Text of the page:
Friday, 14 August 2015

The end of 'Politics as a profession'?

It's really only in a minicab that I occasionally catch ten minutes of Iain Dale on the radio these days; too little, for I genuinely enjoy listening to him and radio is a natural medium for Iain. Alas, unless he moves to Radio 4 (taking over Jim Naughtie's spot on 'Today'?) I must make a special effort to tune the computer to LBC for particular shows or debates. I write this by way of preface as I am out of touch with Iain's views on certain subjects these days, and indeed his views may have shifted, just as mine have done, on various topics in the years since his diamond blog ruled the political interweb. However, back in the day, one of my most fundamental points of disagreement with Iain was over his support of politics as a profession, for career politicians, with a career structure, professional standards, education and training just as for barratry or medicine or pest control. 

The idea of career politicians has always been anathema to me; though not quite as far as the Chartists, who would have limited individuals to a single year in Parliament with no return visits. Parliament, I've always held, is somewhere a person should end up after having achieved something elsewhere in life, not instead of. And MPs should be rooted in their constituencies, not blow-ins such as the truly revolting Luciana Berger. And they should all be able to claim, as Sir Patrick Cormack did, that it was 'Country, constituency, party. In that order.'

Of course a month ago Andrew Burnham declared on live TV that 'The party always comes first' (to be corrected by a quick thinking Elizabeth Kendall 'Er, the country always comes first'). Here I think Burnham was being honest and Kendall the disingenuous SpAd. Isabel Hardman has a good piece in the Speccie  as to why this sort of political professionalism is a real turn-off for the public; we simply don't want 'professional politicians' and we prefer ordinary folk with feet of clay and just a single kitchen. 

It's not just in the UK that we're fed up with professional politicians; just look at the rise of the amateur insurgent parties across Europe - Podema, Syriza and all the rest - and of course this is a major attraction of Farage. We are seeing, to their shock and surprise, the professional political class being turfed out of office from Scotland to Slovenia. Corbyn is perhaps the most cathartic manifestation of that trend in the UK; his support is not support for his daft Socialist Worker nonsense manifesto but because he is not Yvette Cooper or Andrew Burnham or Elizabeth Kendall.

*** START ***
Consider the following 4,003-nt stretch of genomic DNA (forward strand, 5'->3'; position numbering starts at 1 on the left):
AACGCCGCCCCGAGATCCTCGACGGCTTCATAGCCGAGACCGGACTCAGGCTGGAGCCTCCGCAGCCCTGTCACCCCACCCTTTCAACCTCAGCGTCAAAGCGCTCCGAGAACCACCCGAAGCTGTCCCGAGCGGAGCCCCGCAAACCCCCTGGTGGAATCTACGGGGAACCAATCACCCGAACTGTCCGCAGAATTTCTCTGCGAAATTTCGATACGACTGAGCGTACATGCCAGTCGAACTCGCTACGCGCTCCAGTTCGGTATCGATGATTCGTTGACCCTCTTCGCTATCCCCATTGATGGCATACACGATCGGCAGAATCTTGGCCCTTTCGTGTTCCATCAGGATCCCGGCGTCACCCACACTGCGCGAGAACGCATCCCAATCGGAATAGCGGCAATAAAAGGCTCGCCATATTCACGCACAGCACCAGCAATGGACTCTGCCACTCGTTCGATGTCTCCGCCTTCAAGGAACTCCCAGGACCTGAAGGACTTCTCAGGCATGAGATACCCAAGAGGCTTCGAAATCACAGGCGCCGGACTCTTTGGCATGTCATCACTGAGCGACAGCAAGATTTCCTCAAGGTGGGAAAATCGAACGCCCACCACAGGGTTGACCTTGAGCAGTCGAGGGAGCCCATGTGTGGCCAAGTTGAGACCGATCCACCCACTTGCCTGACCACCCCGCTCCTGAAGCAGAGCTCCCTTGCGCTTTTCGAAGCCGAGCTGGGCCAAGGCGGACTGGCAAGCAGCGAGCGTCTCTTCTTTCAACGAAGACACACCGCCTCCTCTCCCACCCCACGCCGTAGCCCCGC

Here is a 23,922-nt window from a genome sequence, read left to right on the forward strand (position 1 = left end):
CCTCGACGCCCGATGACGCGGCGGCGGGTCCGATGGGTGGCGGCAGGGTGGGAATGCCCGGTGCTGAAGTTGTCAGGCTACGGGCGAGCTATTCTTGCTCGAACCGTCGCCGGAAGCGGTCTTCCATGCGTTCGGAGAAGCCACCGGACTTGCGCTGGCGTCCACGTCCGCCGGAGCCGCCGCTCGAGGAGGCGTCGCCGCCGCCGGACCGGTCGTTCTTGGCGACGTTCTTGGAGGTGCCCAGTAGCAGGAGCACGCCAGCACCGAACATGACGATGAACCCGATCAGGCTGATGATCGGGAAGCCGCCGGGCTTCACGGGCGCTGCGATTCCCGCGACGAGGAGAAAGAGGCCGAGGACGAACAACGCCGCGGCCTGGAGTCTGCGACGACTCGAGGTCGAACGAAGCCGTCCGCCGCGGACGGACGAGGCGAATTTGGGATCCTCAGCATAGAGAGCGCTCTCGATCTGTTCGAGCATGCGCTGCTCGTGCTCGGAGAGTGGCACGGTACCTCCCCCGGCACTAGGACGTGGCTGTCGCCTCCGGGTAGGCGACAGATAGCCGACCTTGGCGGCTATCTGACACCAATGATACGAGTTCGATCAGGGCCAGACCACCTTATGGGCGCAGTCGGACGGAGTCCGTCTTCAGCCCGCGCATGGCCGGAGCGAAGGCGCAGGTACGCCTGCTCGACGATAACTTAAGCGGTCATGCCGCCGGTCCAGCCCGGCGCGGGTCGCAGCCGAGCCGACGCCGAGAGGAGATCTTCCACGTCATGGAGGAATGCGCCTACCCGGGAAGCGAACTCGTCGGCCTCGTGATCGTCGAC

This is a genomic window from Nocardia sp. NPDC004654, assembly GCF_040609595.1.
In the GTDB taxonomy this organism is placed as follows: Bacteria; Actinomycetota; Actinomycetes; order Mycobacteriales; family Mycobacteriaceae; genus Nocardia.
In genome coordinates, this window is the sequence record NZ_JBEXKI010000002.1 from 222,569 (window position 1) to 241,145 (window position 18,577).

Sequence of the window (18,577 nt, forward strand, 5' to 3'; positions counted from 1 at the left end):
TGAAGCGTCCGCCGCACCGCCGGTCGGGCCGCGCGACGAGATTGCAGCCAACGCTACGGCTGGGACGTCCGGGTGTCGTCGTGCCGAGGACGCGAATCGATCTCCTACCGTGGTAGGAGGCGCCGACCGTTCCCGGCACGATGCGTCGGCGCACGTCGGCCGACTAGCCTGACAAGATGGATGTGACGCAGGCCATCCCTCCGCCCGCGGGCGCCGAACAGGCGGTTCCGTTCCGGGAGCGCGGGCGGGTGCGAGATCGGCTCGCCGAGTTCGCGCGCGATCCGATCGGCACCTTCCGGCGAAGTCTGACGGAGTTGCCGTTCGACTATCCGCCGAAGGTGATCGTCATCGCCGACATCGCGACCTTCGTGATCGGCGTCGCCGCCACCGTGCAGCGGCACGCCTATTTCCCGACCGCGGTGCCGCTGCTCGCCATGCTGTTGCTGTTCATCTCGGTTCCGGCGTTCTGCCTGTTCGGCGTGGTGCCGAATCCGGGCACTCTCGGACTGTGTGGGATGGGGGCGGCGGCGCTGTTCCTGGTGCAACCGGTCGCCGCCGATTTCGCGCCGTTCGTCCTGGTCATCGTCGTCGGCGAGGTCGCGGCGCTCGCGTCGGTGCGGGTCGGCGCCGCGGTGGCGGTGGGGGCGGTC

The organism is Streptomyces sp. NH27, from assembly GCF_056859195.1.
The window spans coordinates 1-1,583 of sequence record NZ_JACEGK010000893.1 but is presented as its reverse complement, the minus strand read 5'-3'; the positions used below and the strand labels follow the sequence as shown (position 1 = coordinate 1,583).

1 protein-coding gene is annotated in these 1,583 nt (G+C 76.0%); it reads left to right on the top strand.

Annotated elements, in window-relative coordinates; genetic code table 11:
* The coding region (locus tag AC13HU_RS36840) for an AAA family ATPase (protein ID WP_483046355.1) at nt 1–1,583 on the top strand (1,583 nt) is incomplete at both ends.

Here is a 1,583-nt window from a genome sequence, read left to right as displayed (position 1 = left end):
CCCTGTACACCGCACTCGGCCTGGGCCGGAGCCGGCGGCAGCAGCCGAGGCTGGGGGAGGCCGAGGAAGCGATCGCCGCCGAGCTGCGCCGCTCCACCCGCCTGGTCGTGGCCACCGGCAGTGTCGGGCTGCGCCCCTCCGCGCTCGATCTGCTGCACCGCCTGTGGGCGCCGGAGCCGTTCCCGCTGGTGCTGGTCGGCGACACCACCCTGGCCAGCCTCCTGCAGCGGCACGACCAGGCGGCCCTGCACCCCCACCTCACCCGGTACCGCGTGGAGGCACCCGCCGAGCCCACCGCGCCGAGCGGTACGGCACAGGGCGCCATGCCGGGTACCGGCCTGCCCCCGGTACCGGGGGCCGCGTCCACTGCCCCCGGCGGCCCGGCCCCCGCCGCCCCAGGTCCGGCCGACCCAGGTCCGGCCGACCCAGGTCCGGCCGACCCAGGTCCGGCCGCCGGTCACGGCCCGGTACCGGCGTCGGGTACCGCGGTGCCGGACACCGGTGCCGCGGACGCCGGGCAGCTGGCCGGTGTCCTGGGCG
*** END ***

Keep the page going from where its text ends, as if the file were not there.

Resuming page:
Chilcot
======
The Indie's daily cartoon is well worth reproducing. But who's surprised? After the previous whitewashes, the British public were promised an enquiry under a Chairman who would represent the British people. John Chilcot is not that man. The delay - wholly avoidable - means that whatever he now produces is tainted by our perception of him as representing not the public but the Establishment. 

Have a good weekend all.

8 comments:

Stephen said...

What's funny is that 'professional' - generally denoting someone who has been trained to fulfil a specialised role in a mental rather than physical vocation - is used in a positive sense in all other contexts other than political. Oborne's The Triumph of the Political Class takes a penetrating look at the rise of politics as a profession and spells out why it is harmful to democracy and is recommended to all who haven't read it. As you rightly point out, one the reasons that alternative parties are appearing across Europe and receiving popular support is because of voter apathy towards the old parties; which are comprised of career politicians who are often out-of-touch with their constituents and only concerned with maintaining the status quo.